A comedy star is born. Kristen Wiig, star and co-writer of Bridesmaids, talks wedding envy and creating the funniest film of the year
Ever the bridesmaid, Kristen Wiig is still getting used to being the centre of attention. Speaking to Time Out from the set of Saturday Night Live in New York, she sounds more like a fan than a star. "We're writing right now for Saturday's show, our last of the season," she says. "We have Justin Timberlake and Lady Gaga! Very exciting."
Wiig has been part of the SNL ensemble since 2005, but if and when the 37-year-old writer/performer returns for a new season, the power balance will have shifted. Her film-starring debut, the Judd Apatow-produced Bridesmaids, has opened in the US to big business and universal raves. SNL has long been a petri dish for world famous movie jesters, and Wiig looks set to join the exalted ranks of Dan Aykroyd, Mike Myers, Will Ferrell and Tina Fey.
She plays Annie, a failed baker who feels mixed emotions when best friend Lillian (Maya Rudolph) asks her to be her maid of honour. "I think a lot of women can relate to that feeling of loss - being really good friends with someone, being single together, and all of a sudden they get in a relationship or get married," Wiig explains. To make matters worse, onto the scene strides Helen (Rose Byrne) - a new, rich friend of Lillian's who wants to hijack the wedding arrangements. "Annie starts to spiral. In a comedic way, but she spirals nonetheless."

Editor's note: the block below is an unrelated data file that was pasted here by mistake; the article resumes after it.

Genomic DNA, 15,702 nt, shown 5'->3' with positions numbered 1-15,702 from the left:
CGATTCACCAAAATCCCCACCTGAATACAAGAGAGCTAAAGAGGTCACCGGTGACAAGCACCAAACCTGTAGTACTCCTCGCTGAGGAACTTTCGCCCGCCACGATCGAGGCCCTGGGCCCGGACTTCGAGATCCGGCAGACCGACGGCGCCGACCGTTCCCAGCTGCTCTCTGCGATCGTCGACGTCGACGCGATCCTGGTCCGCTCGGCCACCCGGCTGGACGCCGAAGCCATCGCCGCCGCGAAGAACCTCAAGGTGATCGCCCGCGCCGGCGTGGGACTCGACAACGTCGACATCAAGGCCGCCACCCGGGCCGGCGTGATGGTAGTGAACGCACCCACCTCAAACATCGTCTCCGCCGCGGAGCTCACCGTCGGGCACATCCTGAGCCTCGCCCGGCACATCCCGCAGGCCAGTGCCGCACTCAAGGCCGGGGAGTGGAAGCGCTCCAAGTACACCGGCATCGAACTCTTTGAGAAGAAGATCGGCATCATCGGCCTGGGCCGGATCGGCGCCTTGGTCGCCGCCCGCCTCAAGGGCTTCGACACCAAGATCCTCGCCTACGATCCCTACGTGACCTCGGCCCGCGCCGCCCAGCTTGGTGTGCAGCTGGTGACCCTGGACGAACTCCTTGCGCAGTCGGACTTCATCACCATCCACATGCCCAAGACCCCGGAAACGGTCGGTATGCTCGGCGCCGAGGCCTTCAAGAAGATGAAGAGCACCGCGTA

It might sound like typical chick-flick fare but Bridesmaids, directed by Paul Feig (The Office) is a hilariously raw portrayal of female insecurity and the ugly underside of the wedding veil. The film takes broadsides at nuptial excess and turns a dress-fitting scene into an orgy of vomiting and worse. At the centre of it all is an unforgettable sad-sack heroine whose humiliation grows exponentially.
When we first meet Annie she's having an "adult sleepover" with a sleazebag (Jon Hamm) who's clearly exploiting her - but that doesn't stop her getting up early, reapplying her makeup, and sneaking back to bed before he wakes. "We wanted to show her bad judgement at the beginning of the movie, and show she doesn't think she's worth it," Wiig says.
Wiig was born in smalltown New York State and majored in art at the University of Arizona where she drifted into acting. Taking a range of jobs in Los Angeles she eventually found her calling in the improv comedy troupe the Groundlings, where she met her Bridesmaids writing partner, Annie Mumalo. After appearing in Knocked Up Wiig was invited by Judd Apatow to write a screenplay. "Annie had been to seven weddings in two years and we thought it would be a great [scenario for] a lot of female characters. So we bought a how-to-write-a-screenplay book and started writing. We didn't really know what we were doing at all."
Wiig is grateful to Apatow for helping get the script into shape. "He had ideas for scenes that ended up in the movie. He guided us throughout the whole thing. I think his movies are that perfect combination of really, really funny jokes and sweet moments of heart, and we wanted both of those things in our movie."
Bridesmaids screens from Thu 16 Jun.